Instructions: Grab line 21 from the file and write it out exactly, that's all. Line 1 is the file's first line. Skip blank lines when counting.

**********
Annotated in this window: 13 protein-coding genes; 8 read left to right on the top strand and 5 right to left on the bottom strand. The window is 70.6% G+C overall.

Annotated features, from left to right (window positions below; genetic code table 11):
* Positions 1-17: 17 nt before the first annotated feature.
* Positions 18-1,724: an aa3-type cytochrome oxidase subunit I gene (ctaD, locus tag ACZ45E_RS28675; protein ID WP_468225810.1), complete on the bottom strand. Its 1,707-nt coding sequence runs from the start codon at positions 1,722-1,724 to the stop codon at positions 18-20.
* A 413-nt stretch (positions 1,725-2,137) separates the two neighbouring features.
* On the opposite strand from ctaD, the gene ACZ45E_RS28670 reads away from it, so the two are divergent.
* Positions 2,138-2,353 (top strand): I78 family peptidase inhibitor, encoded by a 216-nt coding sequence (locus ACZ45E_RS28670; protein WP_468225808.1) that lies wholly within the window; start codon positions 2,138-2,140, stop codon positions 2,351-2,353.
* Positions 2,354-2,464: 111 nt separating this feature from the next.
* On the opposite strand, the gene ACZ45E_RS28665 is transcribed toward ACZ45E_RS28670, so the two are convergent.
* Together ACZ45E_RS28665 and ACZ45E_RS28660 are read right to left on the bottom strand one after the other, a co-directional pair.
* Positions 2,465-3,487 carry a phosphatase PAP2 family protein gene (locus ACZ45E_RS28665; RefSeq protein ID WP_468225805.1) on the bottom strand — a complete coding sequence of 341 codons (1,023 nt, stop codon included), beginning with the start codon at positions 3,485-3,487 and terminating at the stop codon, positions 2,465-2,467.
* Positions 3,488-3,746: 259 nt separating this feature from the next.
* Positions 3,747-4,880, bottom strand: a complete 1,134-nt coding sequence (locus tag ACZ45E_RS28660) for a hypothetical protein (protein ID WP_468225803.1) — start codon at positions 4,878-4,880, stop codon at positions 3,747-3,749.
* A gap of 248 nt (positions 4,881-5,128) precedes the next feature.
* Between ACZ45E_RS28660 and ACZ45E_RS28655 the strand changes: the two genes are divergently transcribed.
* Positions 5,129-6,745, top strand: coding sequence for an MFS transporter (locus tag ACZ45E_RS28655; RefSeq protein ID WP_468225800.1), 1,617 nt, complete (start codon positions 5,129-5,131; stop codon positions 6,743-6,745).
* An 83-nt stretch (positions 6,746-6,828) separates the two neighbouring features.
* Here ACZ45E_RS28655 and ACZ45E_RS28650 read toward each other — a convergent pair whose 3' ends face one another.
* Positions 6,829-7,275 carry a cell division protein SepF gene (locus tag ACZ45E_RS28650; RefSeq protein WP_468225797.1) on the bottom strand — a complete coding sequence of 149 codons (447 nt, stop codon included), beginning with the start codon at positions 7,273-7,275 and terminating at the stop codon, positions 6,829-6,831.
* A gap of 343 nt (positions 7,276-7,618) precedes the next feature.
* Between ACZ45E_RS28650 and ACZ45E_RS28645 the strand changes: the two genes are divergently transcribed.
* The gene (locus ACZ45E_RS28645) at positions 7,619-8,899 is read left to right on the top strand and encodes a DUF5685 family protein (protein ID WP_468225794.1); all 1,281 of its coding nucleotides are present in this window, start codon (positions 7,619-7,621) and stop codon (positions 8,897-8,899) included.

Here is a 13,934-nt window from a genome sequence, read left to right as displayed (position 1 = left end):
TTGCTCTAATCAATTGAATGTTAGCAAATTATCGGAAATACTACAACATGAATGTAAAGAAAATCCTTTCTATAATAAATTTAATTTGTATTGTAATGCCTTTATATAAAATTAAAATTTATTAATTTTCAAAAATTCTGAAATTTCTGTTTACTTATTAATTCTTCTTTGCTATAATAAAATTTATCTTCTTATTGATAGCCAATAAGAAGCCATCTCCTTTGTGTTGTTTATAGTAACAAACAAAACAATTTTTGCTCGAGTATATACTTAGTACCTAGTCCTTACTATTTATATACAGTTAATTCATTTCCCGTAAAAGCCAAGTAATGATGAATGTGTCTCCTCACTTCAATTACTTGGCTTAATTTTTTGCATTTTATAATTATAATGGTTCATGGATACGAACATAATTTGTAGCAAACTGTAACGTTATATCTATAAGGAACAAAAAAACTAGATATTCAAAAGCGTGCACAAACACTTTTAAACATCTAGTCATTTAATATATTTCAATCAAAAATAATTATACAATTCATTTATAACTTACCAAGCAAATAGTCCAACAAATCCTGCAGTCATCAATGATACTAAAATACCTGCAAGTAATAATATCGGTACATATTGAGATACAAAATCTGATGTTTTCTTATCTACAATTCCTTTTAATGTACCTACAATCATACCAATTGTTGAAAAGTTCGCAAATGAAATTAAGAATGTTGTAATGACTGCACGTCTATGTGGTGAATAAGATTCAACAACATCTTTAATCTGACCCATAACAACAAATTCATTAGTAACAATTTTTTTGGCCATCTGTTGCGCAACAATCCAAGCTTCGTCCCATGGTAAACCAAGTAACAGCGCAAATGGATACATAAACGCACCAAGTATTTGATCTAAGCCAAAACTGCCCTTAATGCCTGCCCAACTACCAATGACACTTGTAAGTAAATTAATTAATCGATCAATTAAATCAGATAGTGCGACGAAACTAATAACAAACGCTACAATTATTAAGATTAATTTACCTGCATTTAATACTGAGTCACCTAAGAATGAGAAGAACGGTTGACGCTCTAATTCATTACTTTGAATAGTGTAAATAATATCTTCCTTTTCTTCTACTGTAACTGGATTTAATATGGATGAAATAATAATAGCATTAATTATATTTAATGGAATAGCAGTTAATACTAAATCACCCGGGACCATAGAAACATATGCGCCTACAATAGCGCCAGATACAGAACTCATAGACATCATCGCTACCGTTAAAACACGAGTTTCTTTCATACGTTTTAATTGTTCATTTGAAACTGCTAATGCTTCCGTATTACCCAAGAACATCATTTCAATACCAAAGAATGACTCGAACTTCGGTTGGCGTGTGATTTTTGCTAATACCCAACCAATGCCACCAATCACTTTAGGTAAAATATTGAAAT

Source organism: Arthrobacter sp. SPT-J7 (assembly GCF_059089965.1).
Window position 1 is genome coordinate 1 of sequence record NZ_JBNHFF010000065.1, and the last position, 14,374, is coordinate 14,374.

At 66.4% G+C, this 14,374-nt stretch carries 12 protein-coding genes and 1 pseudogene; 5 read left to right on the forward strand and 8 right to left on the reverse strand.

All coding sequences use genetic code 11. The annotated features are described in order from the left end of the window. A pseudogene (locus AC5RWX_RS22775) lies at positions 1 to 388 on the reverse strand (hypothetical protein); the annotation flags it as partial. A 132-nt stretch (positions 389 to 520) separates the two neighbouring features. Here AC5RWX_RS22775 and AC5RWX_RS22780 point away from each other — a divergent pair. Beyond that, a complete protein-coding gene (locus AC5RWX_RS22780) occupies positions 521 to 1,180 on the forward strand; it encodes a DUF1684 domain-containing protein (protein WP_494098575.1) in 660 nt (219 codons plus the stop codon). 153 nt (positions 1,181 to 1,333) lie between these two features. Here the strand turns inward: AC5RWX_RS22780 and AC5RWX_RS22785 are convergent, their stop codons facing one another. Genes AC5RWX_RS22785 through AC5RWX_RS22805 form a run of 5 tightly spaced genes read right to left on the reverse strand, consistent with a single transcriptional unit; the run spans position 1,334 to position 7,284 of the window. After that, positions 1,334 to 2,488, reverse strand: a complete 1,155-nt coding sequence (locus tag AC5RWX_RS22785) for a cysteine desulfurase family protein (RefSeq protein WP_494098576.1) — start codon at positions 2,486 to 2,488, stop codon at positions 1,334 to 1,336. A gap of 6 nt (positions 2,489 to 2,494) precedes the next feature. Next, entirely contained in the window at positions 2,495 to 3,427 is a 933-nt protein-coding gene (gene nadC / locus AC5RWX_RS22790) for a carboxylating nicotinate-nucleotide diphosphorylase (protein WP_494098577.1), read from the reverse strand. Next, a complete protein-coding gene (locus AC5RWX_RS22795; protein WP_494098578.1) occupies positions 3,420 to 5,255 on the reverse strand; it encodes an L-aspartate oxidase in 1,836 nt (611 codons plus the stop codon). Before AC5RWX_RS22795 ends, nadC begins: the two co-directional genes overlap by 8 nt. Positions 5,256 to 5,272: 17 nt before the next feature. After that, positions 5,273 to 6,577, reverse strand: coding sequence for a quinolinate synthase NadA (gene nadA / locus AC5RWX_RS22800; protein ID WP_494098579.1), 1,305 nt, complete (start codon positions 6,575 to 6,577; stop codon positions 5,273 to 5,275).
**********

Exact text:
* Between ACZ45E_RS28650 and ACZ45E_RS28645 the strand changes: the two genes are divergently transcribed.